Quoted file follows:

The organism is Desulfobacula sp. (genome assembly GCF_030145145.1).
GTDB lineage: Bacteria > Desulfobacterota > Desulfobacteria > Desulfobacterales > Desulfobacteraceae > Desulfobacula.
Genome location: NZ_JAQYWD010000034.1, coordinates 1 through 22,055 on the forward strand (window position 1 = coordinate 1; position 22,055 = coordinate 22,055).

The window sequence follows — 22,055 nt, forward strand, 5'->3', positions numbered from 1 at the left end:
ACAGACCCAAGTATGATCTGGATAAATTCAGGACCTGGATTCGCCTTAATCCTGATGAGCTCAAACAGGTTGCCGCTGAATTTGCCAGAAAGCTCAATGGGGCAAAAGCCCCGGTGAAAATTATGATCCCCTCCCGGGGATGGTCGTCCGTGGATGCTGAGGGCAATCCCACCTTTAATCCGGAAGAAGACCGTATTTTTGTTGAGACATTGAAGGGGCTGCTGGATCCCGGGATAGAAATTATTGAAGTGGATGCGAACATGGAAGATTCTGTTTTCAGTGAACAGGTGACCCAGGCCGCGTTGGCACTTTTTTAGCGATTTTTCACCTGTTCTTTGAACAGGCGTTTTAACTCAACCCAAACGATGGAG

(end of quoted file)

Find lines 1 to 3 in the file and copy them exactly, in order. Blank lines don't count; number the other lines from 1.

The organism is Desulfobacula sp. (genome assembly GCF_030145145.1).
GTDB lineage: Bacteria > Desulfobacterota > Desulfobacteria > Desulfobacterales > Desulfobacteraceae > Desulfobacula.
Genome location: NZ_JAQYWD010000034.1, coordinates 1 through 22,055 on the forward strand (window position 1 = coordinate 1; position 22,055 = coordinate 22,055).